Health and Medical News and Resources

General interest items edited by Janice Flahiff

[Press release] Carnegie Mellon, Pitt Ethicists Question Impact of Hospital Advertisi

About 20 years ago I started thinking along similar lines. Now I am at a point questioning if it is ethical to profit from health care. Two years as a Peace Corps volunteer (back in 1980/81 in Liberia, West Africa) changed my views on many topics considerably. Also I think it was the wonderful humanistic/social justice  tone of grade school religious textbooks, notably 8th grade back in 1969.

Summary (from EurkAlert!)
Ethicists question the impact of health information that is available online, specifically hospital advertisements, and argue that while the Internet offers patients valuable data and tools — including hospital quality ratings and professional treatment guidelines – that may help them when facing decisions about where to seek care or whether to undergo a medical procedure, reliable and unbiased information may be hard to identify among the growing number of medical care advertisements online.

From the 30 January 2015 Carnegie Mellon press release

In a commentary piece published in JAMA Internal Medicine, Carnegie Mellon University’s Alex John London and the University of Pittsburgh’s Yael Schenkerquestion the impact of health information that is available online, specifically hospital advertisements. London and Schenker argue that while the Internet offers patients valuable data and tools — including hospital quality ratings and professional treatment guidelines — that may help them when facing decisions about where to seek care or whether to undergo a medical procedure, reliable and unbiased information may be hard to identify among the growing number of medical care advertisements online.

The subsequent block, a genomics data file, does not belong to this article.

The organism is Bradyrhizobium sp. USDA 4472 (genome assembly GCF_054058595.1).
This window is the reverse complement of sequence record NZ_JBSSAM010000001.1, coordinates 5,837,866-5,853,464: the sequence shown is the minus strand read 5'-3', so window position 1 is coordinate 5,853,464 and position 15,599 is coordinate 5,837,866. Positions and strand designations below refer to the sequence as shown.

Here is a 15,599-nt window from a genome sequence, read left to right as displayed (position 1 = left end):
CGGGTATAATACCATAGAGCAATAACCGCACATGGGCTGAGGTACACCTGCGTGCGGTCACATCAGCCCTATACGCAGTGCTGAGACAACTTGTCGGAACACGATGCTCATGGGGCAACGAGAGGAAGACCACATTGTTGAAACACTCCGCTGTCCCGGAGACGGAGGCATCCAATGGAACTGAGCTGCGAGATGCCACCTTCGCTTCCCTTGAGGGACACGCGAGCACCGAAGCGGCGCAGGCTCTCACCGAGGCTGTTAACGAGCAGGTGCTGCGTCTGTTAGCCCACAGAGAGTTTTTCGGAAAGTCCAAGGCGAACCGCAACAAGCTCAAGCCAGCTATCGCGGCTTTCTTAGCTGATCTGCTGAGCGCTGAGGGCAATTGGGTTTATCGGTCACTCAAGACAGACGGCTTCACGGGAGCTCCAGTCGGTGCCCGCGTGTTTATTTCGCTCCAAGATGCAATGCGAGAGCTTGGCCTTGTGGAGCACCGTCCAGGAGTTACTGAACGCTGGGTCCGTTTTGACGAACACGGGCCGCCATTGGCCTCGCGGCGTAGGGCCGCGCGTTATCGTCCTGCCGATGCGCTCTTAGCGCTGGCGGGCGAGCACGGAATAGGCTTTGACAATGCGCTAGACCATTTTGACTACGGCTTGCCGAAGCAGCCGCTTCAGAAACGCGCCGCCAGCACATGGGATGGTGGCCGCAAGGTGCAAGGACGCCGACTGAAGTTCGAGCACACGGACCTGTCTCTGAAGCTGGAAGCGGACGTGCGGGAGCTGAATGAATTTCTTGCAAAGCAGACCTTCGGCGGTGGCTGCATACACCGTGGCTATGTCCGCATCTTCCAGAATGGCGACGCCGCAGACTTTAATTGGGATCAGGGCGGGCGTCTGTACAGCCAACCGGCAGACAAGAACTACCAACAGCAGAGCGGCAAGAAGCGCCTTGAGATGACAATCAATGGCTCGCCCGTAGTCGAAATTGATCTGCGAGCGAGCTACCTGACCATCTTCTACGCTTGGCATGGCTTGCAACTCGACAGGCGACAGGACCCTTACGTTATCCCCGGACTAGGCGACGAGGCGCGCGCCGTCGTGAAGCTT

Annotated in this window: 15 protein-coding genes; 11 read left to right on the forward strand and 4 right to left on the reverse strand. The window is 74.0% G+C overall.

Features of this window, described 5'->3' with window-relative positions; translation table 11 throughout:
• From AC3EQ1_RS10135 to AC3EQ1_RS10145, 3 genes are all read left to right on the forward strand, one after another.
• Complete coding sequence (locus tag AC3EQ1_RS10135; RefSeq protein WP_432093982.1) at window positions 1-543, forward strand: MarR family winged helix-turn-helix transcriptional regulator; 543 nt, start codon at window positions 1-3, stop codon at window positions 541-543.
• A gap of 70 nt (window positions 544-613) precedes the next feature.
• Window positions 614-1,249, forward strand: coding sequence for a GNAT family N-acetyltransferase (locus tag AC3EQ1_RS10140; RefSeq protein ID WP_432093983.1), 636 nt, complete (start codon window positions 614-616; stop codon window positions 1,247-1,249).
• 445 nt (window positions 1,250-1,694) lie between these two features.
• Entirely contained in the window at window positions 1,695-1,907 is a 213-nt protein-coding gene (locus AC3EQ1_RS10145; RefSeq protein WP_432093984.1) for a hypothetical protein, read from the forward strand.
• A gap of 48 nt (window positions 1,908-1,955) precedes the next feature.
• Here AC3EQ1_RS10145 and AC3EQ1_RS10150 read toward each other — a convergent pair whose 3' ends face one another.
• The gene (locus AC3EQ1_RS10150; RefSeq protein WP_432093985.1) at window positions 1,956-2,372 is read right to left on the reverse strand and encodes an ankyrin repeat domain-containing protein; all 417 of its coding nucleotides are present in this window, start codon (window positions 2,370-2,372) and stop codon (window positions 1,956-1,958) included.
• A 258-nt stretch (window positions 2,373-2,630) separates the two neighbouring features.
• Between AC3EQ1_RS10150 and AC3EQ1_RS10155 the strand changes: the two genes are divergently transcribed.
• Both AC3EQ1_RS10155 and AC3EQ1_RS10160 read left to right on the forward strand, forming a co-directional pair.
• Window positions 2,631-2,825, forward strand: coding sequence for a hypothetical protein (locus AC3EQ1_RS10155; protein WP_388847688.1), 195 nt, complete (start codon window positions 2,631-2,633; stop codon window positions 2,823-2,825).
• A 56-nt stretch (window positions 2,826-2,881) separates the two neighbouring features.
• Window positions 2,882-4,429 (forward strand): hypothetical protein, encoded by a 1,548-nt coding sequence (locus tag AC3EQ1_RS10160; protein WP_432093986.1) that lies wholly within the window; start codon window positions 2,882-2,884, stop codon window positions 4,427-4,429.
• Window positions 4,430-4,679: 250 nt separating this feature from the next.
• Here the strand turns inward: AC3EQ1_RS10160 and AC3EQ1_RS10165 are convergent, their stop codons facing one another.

“The marketing objective of selling services by making them seem attractive to consumers can create tensions or outright conflict with the ethical imperative of respect for persons, since the latter requires that patients make medical decisions in light of balanced information about the full range of risks and benefits associated with their care,” said London, professor of philosophy in CMU’s Dietrich College of Humanities and Social Sciences and director of the Center for Ethics and Policy.

Referencing a research article in the same journal issue that found hospital websites failed to disclose risk information for transaortic valve replacement (TAVR), a recently approved procedure to treat patients whose aortic valve does not open fully, London and Schenker pinpoint four risk concerns for patients seeking medical information online: